Kyoto ProtocolOral Question Period

2:30 p.m.

Victoria B.C.

Liberal

David Anderson LiberalMinister of the Environment

Mr. Speaker, we have held a number of consultations with the provinces on this matter of territorial vs sectoral approach.

Since September, I have held three meetings with the provincial and territorial ministers of energy and the environment. Another is scheduled for next month.

We have often discussed the best approach to achieving the goal we are pursuing with the Kyoto protocol. I am awaiting information from the provinces and territories. There is nothing very complicated about this.

Kyoto ProtocolOral Question Period

2:30 p.m.

Bloc

Pauline Picard Bloc Drummond, QC

Mr. Speaker, how can the federal government explain that other countries, for instance the countries of the European Union, have made far more progress than we have in implementing the Kyoto protocol, although a number of different countries were involved? Do we in Canada not have a real lack of political leadership and will?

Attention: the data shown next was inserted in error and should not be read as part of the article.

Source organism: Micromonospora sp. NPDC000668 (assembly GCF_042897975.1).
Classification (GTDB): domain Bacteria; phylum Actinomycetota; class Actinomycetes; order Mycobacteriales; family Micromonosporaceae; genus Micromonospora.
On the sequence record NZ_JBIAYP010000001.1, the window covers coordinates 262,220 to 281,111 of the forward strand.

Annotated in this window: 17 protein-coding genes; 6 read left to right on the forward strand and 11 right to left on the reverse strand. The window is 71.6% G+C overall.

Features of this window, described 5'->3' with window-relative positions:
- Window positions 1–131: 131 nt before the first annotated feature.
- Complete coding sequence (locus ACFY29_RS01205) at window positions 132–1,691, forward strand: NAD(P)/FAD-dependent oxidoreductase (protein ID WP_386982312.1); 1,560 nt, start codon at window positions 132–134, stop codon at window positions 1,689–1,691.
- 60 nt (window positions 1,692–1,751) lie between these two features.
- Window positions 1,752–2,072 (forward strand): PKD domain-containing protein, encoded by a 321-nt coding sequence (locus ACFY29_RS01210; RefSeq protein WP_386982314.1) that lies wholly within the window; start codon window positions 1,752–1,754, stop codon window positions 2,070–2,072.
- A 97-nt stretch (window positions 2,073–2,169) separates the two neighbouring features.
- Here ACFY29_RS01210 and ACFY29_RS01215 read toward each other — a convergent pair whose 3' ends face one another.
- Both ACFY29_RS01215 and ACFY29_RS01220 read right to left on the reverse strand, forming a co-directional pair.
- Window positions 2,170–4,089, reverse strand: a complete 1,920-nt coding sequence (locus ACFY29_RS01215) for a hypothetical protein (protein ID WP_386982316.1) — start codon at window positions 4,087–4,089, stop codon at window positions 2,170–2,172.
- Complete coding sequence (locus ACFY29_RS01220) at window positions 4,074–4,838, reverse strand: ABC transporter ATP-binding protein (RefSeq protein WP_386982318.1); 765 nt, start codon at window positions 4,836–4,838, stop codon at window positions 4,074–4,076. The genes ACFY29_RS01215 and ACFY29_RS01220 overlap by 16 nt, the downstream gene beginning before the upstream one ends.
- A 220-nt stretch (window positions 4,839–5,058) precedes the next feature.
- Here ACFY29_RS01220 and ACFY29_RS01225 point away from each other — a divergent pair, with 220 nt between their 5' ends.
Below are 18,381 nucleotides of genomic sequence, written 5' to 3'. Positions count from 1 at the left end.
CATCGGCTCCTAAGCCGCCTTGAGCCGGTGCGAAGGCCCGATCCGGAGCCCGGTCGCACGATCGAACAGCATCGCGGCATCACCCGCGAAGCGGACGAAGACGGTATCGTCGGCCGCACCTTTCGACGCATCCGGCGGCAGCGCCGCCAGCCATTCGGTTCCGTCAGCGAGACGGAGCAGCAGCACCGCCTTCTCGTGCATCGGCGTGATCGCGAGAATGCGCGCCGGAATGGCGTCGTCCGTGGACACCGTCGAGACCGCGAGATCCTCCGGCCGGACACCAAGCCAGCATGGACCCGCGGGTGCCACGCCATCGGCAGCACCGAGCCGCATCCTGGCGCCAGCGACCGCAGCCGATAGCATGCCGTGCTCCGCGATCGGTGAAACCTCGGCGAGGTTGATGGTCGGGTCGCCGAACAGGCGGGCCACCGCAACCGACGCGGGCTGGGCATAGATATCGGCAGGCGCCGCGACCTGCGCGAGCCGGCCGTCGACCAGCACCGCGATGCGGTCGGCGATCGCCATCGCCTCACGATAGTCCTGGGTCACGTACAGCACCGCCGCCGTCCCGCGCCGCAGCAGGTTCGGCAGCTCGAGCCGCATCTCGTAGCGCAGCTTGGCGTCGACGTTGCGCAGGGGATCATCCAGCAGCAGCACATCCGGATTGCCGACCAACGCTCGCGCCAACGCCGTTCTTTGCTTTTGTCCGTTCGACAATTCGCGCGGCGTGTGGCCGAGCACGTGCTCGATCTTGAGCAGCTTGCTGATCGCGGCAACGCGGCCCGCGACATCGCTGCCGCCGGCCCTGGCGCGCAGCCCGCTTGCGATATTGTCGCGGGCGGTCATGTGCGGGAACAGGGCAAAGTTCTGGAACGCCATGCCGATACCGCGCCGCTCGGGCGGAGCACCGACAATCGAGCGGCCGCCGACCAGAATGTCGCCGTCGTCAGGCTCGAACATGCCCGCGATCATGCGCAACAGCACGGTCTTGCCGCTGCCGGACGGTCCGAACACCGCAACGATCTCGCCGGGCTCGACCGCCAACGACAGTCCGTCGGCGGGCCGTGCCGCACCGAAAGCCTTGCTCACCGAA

Kyoto ProtocolOral Question Period

2:30 p.m.

Victoria B.C.

Liberal

David Anderson LiberalMinister of the Environment

Mr. Speaker, the situation with the European Union is far different from ours in Canada.

We know, for example, that the United States withdrew from the Kyoto protocol a year ago. We had access to the details of their plan only this past February.

The Europeans do not have the same trade links as we in Canada do with the U.S. The Canadian and European situations are totally different.

National DefenceOral Question Period